, NAIROBI, Kenya, Dec 31- It is the last day of the year, a day that many people just can\\\’t resist. It is a day of celebration. The music tears you from your chair, moves your feet and flushes your head. You have got New Year\\\’s fever.
Indeed, each year as the New Year\\\’s festivities raises the heartbeat of millions around the world, a kaleidoscope of fire works display light up the night sky accompanied by heart thumping music which ensures that the transition to the following year takes place with pomp and flare.
In Chinese communities, firecrackers explode all night long. In Japan, gongs of Buddhist temples reverberate in the air 108 times. In the United States, bells, automobile horns, and whistles break rent the air at the stroke of midnight.
For most people, the din and racket on the New Year\\\’s Eve are considered to be just merriment accompanied by elaborate Year\\\’s celebrations.
However, originally, this entire hullabaloo, though taking various forms, was done for one basic reason, to ward off demons and purify people for the coming year.
In Kenya, as many still continue to grapple with the aftermath of political upheaval that characterized this and the previous year, many are holding on to hope that the following year will bring the much needed changes.
For Aisha Juma, a businesswoman, the issue of the conservation of the Mau water tower should be dealt with conclusively in 2010.
"The conservation of this vital forest should be dealt with once and for all. It should not be allowed to go on like this keeping in mind its significance to the wellbeing of our nation," she said.
Ms Juma further said that the government should look towards improving the lot of internally displaced people so as to enable them revert back to their normal lives.
"The child who had the highest marks in KCPE in the whole country was a displaced person. That gives evidence that there is a lot of potential in the country," she said.
For Sam Bugendi, the year 2010 is like a milestone in the continent as many countries prepare for the World Cup set to take place in South Africa.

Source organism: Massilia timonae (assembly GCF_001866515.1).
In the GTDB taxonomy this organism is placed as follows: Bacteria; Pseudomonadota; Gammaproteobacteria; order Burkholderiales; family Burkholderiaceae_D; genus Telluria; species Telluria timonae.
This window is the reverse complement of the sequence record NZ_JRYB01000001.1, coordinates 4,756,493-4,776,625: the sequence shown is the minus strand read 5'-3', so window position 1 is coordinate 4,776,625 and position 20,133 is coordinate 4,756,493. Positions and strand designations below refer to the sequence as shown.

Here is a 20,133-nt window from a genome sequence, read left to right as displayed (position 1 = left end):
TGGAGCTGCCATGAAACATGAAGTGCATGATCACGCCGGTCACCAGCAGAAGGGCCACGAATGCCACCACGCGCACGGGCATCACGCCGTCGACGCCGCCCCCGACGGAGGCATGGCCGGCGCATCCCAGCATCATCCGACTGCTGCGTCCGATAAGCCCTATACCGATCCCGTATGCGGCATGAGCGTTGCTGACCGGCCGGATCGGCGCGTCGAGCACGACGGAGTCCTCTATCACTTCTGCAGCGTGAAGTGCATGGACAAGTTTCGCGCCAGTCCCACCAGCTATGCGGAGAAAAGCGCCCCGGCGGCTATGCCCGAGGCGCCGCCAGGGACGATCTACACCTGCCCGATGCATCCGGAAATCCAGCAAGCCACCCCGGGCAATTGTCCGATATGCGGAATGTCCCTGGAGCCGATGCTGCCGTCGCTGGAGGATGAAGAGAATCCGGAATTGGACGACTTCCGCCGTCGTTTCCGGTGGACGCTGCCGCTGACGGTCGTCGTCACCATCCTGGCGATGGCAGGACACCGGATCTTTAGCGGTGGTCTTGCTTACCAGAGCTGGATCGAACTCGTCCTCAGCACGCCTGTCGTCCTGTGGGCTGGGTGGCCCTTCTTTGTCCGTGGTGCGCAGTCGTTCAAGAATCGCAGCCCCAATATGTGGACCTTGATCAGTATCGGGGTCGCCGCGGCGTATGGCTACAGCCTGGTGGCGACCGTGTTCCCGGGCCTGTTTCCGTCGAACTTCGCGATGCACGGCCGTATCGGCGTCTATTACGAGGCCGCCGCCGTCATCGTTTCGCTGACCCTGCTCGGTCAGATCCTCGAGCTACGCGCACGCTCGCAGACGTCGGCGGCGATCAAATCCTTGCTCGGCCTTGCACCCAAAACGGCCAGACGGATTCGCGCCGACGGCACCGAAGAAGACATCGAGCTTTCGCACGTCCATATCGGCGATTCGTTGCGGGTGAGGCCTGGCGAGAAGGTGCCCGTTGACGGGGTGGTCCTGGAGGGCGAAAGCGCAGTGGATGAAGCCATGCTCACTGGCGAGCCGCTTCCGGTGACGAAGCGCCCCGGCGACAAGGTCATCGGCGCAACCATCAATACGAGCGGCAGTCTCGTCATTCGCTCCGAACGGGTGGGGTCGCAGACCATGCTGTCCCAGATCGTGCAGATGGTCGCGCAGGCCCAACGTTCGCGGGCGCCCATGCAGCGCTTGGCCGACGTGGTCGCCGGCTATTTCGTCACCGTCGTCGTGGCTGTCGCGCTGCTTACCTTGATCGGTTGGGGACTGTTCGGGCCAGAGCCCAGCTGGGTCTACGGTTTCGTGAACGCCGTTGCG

"I am very optimistic that 2010 is gong to be a much better year with this major tournament coming to Africa," he said.
He described the time period from the beginning of the year as a very trying time which was further exacerbated by the global economic crisis.
"2009 was a very difficult year made worse by the global economic crunch," he stated.
Aida Ogolla echoes his sentiments but says that a lot of political games during the year was to blame for the numerous hurdles encountered.
"The year 2009 was full of so many challenges. There were a lot of politics which did not improve our economy and consequently the lives of Kenyans," she says.
Indeed, it is not just in Kenya that many are ushering in the New Year with high hopes.
Partygoers from Tuvalu to Tijuana are set to raise a glass to bid farewell to 2009 and usher in a new decade, closing the door on 10 years scarred by wars, terror attacks, natural disasters and financial turmoil.
In Sydney, the world\\\’s first major city to see in the New Year, around 1.5 million people were expected to crowd the harbour foreshore for a high-tech fireworks display on the iconic Sydney Harbour Bridge.
Paris\\\’s Eiffel Tower was to be transformed into a multicolored light show while in Berlin, more than one million revelers were expected on the boulevard leading to the Brandenburg Gate, the symbol of German unity.